File picture: Thomas Peter

Johannesburg - The National Union of Metalworkers of SA (Numsa) has dropped two demands that were a major stumbling block to a new wage agreement with the retail motor industry.

These were its demands for a one-year agreement rather than a three-year agreement and for a mega bargaining council for the motor industry.

Irvin Jim, Numsa’s general secretary, confirmed yesterday shortly before negotiations resumed with the Retail Motor Industry Organisation (RMI) that these demands would not be a stumbling block to reaching an agreement.

The RMI indicated that it totally rejected proposals for the retail motor industry to become part of a mega bargaining council because it would put the survival of its members at risk.

Critical stage

Jim said the negotiations with the retail motor industry had reached “a critical stage” because the previous agreement had expired and Numsa members were beginning to panic.

He confirmed that Numsa had yesterday signed a new three-year agreement reached with the Automobile Manufacturers Employers Organisation (Ameo), which represents the seven locally-based vehicle manufacturers.

Jim said now that that sector had settled, the retail motor sector would be forced to decide if it wanted to take the entire industry into a strike, adding that the RMI had to date made offers that amounted to “absolutely nothing”.

“We go back to negotiations now and they now know they are the centre of focus and have to come to the party and move in the negotiations.

“If they want a three-year agreement, they must make offers on that. We will look at that on the basis of the quantum of the package and take a decision,” he said.

Jim said Numsa would continue a dialogue about the future of collective bargaining with the vehicle manufacturers and retail motor industry during the next three years.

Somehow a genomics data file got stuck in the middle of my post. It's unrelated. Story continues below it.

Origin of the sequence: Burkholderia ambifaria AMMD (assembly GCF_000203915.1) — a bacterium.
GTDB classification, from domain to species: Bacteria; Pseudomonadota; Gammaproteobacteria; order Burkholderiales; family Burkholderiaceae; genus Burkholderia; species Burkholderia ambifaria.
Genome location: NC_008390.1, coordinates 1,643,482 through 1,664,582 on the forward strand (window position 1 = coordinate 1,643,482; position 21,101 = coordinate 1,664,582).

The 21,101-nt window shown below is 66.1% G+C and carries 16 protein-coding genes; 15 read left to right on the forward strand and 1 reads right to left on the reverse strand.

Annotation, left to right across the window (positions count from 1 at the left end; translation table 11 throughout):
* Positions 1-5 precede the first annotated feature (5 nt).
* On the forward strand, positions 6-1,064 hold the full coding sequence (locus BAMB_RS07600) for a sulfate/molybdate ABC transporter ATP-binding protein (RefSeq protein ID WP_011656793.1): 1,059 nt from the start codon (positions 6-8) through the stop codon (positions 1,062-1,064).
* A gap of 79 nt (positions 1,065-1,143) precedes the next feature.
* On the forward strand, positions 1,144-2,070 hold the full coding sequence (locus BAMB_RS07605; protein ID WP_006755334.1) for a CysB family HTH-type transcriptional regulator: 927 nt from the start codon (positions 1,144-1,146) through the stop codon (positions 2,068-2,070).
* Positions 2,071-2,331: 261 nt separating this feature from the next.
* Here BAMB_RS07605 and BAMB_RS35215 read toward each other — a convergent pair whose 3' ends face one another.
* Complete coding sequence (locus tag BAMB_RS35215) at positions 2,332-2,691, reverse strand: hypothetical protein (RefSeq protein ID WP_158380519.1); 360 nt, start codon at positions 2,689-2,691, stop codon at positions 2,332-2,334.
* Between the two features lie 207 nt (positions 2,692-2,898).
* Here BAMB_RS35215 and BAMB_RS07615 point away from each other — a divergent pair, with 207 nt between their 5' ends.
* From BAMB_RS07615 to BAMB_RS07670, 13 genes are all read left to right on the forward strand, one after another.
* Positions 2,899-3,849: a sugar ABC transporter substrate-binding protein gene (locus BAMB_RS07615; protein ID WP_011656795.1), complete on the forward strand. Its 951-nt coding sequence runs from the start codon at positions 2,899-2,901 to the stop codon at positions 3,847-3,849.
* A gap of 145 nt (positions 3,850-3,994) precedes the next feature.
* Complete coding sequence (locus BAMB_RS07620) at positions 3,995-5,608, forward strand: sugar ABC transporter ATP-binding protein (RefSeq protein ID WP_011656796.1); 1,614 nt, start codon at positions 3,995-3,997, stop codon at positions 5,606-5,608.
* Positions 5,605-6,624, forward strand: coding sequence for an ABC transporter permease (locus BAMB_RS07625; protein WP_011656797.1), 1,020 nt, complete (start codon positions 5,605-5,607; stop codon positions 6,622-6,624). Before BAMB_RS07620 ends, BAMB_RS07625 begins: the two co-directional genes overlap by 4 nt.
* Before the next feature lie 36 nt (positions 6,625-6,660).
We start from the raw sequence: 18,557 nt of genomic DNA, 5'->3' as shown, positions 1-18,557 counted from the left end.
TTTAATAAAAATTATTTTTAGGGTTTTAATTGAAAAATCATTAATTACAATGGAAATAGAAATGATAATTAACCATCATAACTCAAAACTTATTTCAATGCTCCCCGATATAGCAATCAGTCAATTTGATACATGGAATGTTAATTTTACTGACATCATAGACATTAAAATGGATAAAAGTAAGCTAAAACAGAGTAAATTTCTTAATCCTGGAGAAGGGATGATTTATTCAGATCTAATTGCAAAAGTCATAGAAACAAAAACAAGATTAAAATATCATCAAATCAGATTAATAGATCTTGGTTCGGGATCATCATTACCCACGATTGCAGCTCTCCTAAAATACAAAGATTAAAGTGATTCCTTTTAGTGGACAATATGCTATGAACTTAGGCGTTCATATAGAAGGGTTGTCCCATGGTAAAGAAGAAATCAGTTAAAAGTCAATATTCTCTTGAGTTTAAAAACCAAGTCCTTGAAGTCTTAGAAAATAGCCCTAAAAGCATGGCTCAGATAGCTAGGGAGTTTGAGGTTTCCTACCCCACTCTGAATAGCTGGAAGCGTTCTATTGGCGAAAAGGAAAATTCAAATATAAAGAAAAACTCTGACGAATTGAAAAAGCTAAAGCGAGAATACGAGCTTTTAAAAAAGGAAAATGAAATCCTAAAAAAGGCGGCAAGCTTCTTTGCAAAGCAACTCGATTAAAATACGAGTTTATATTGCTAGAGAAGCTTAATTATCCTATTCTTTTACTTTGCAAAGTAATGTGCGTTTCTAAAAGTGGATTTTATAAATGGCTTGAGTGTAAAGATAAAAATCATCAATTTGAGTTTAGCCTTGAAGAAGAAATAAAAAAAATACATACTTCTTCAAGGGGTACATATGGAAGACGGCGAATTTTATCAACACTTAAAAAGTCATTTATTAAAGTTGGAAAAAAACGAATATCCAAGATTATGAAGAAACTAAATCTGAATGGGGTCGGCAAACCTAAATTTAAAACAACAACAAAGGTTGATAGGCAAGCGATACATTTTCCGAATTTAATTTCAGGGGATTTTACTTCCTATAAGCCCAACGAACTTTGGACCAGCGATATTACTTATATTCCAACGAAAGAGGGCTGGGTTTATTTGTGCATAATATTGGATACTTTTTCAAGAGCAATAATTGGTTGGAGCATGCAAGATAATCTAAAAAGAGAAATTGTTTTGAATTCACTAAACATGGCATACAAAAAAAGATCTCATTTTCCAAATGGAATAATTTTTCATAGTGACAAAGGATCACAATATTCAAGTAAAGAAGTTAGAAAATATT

He said the new three-year agreement reached with Ameo was secured without a strike and would result in a total wage increase for vehicle workers of about 35 percent over the three-year period.

The agreement includes a wage increase of 10 percent in the first year of the agreement and 8 percent wage hikes in the following two years, increases to the transport and shift allowances for workers, and a once-off housing subsidy of R5 000 and a monthly housing subsidy of R500 a month.

Jim stressed the once-off housing subsidy was only to first-time home buyers and the R500 a month subsidy to workers paying off a home. “They are not subsidising wages but a house.” Jim added that housing issues had stalled the negotiations with Ameo and a new housing department would be established at all vehicle firms to address housing problems.

He said most vehicle workers were in the gap market where banks were not running to give them home loans and the union would be looking for a solution to this problem.

The gap market comprises prospective homeowners who earn too much to qualify for a housing subsidy or Reconstruction and Development Programme (RDP) house from the government, but earn insufficient to qualify for a conventional home loan.

Jim said a commitment made during talks with Ameo was that a meeting would be convened at plant level with banks and the government to address housing issues.

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